DSV saw rising revenue and profits over the past year as its integration of UTi appeared to succeed. However, digging deeper in the numbers it seems that the underlying performance of some of the business was more muted than the headlines suggest.
‘Gross profit’, which is a measure of revenue for the whole of DSV, was up 41% year-on-year to DKK15,838m whilst Earnings Before Interest and Tax (EBIT) was 14% higher at DKK3,475m.
The air and sea freight forwarding business benefitted substantially from the purchase of UTi, with a 48% increase in revenue at DKK32,100m and a 11.4% in profit as measured by EBIT at DKK2,143m. Air freight in particular saw a leap of 78.6% in sales and 84.7% in terms of tonnage carried. Sea freight was similar with 42.2% higher sales. The bad news came in terms of weaker profitability, with operating margins falling from 8.9% in 2015 to 6.7% in 2016.
DSV’s road freight business was more complicated. UTi had all sorts of trucking businesses from South Africa to North America so integrating them with DSV’s original European operations must have been an interesting management project. Despite revenue was climbing by 14.6% and EBIT 14.3%, margins were stable at 3.7%. The number of consignments grew by 5% in markets that averaged a growth of 2-3%, although there must be a considerable variation in that range.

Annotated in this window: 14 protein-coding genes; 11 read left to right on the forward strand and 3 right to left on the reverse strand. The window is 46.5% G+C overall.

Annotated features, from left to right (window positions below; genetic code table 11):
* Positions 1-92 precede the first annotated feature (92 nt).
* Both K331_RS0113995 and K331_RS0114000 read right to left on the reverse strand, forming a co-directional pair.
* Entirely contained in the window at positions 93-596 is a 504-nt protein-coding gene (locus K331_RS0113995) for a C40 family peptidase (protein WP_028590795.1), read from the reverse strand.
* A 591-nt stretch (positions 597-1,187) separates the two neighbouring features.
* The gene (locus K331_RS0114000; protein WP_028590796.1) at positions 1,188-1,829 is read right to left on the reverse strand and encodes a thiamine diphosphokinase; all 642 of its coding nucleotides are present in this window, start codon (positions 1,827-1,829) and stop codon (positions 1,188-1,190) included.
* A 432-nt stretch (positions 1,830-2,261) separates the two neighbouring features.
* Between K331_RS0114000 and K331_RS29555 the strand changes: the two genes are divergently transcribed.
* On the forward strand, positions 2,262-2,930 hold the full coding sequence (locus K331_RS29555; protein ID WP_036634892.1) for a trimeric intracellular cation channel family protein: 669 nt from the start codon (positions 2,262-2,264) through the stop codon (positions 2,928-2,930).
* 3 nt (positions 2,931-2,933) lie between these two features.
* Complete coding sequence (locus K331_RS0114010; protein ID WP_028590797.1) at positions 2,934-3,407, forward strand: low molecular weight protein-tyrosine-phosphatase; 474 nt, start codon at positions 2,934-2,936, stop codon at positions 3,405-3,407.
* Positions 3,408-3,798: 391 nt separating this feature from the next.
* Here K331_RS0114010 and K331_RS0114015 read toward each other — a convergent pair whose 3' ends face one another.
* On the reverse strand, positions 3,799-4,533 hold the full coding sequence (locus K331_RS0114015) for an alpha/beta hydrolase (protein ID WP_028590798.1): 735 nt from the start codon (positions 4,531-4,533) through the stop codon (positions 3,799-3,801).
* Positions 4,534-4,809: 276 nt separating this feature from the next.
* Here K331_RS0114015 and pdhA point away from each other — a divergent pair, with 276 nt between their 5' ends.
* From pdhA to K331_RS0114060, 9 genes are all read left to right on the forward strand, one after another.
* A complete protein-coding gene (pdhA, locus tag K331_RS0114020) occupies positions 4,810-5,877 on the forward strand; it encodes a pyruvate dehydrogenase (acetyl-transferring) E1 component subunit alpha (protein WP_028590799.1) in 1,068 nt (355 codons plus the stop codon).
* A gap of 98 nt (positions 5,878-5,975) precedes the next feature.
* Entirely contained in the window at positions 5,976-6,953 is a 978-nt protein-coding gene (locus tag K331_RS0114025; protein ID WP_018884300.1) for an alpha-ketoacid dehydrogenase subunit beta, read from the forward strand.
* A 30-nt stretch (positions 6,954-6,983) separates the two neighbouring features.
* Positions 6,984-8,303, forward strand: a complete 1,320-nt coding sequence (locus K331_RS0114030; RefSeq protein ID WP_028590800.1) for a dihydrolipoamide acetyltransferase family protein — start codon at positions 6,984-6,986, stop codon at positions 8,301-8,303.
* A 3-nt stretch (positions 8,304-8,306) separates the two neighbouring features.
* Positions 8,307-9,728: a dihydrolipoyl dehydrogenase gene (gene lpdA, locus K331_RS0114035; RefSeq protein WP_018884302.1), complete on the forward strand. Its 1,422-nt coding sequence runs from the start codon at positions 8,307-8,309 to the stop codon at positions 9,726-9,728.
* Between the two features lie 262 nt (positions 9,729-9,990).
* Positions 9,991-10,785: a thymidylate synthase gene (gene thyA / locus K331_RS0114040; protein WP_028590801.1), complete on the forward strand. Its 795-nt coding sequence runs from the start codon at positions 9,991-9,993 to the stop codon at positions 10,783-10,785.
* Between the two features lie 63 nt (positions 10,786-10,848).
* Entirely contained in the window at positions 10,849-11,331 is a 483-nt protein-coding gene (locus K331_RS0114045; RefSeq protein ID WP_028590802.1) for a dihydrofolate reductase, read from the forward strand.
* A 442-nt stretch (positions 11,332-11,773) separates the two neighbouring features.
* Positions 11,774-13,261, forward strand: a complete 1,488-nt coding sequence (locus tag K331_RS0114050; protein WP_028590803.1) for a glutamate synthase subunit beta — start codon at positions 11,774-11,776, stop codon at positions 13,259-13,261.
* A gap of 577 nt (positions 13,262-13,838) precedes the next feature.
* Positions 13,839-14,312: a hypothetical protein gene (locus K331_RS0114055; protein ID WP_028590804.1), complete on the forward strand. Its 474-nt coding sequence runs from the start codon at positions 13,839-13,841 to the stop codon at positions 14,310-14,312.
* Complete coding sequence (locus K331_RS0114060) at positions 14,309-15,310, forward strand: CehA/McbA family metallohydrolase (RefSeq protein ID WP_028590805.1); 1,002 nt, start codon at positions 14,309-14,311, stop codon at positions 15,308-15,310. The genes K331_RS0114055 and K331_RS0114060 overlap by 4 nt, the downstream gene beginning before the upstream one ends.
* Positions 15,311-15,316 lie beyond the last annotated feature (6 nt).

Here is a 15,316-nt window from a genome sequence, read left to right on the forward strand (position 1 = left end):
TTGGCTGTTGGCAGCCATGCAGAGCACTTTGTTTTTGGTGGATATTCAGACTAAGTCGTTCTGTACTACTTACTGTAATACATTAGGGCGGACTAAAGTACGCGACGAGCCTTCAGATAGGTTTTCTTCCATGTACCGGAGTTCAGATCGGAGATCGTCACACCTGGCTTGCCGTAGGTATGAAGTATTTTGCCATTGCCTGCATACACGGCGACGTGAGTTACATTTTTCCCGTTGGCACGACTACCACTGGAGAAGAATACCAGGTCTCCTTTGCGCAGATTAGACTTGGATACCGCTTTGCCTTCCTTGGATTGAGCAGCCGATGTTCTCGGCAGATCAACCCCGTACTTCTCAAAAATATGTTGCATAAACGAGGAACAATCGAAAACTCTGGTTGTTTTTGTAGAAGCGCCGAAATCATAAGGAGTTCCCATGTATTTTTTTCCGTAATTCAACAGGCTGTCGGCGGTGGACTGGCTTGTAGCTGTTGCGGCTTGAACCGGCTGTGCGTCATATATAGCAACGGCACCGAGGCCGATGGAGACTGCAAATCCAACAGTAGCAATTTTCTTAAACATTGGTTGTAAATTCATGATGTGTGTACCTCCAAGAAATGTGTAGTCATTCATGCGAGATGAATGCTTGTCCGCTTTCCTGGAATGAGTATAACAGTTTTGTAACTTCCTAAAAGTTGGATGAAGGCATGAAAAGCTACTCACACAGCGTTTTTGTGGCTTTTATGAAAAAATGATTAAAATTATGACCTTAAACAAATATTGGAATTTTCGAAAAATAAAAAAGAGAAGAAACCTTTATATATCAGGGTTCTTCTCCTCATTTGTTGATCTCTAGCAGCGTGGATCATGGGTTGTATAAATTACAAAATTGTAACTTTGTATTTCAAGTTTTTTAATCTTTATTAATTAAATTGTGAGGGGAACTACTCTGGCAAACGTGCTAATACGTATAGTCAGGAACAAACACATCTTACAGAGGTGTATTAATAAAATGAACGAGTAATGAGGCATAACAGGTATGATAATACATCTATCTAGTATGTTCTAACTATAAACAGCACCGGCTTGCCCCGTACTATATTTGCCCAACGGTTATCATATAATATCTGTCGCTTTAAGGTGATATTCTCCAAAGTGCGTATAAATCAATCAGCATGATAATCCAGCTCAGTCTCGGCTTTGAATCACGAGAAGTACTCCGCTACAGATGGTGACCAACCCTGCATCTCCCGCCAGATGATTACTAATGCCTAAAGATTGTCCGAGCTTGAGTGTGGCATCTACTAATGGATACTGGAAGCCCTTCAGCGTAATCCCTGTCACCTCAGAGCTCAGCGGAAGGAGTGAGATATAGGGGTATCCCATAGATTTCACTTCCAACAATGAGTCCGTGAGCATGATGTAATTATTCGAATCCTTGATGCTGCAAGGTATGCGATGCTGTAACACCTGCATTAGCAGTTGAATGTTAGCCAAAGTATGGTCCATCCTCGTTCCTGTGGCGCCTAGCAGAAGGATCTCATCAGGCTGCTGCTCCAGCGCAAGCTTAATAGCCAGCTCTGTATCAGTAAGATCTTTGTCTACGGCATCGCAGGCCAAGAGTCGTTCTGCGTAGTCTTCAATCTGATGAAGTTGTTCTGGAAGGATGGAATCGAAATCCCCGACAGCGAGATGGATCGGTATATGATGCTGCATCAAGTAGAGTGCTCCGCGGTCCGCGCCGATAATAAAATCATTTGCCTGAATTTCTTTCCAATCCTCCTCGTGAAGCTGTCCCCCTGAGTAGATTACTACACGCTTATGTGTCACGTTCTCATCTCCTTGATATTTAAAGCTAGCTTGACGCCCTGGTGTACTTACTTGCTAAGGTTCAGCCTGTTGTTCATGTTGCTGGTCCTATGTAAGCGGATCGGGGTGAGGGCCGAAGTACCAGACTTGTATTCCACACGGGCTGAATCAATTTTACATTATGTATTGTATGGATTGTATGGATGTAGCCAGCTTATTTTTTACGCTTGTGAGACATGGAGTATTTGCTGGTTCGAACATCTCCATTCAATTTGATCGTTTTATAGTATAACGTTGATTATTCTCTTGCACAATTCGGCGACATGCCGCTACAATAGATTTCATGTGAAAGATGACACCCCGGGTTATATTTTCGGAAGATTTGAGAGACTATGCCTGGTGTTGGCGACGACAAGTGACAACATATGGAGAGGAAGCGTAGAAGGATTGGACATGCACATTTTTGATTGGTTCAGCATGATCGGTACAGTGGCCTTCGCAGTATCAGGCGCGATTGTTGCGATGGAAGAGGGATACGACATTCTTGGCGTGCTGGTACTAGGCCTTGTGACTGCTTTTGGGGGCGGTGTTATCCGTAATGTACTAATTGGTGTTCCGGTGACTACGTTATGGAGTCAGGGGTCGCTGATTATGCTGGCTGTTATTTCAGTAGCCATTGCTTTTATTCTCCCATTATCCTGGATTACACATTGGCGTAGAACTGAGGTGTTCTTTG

The ‘Solutions’ contract logistics business was also propelled along by UTi business with an increase in revenue of 62.5% and EBIT by 58.7%. Operating margin only fell marginally, from 4.1% in 2015 to 4% in 2016.
To have pulled together a company as fragmented as UTi as quickly as it did was an impressive achievement for DSV. It also appears that in certain areas it is squeezing more profit than UTi was able to do. What it has to ensure is that it applies this across the business, including to areas such as freight forwarding.
(1Danish Kroner DKK= 0.14 US$)
Source: Transport Intelligence, February 14, 2017
Author: Thomas Cullen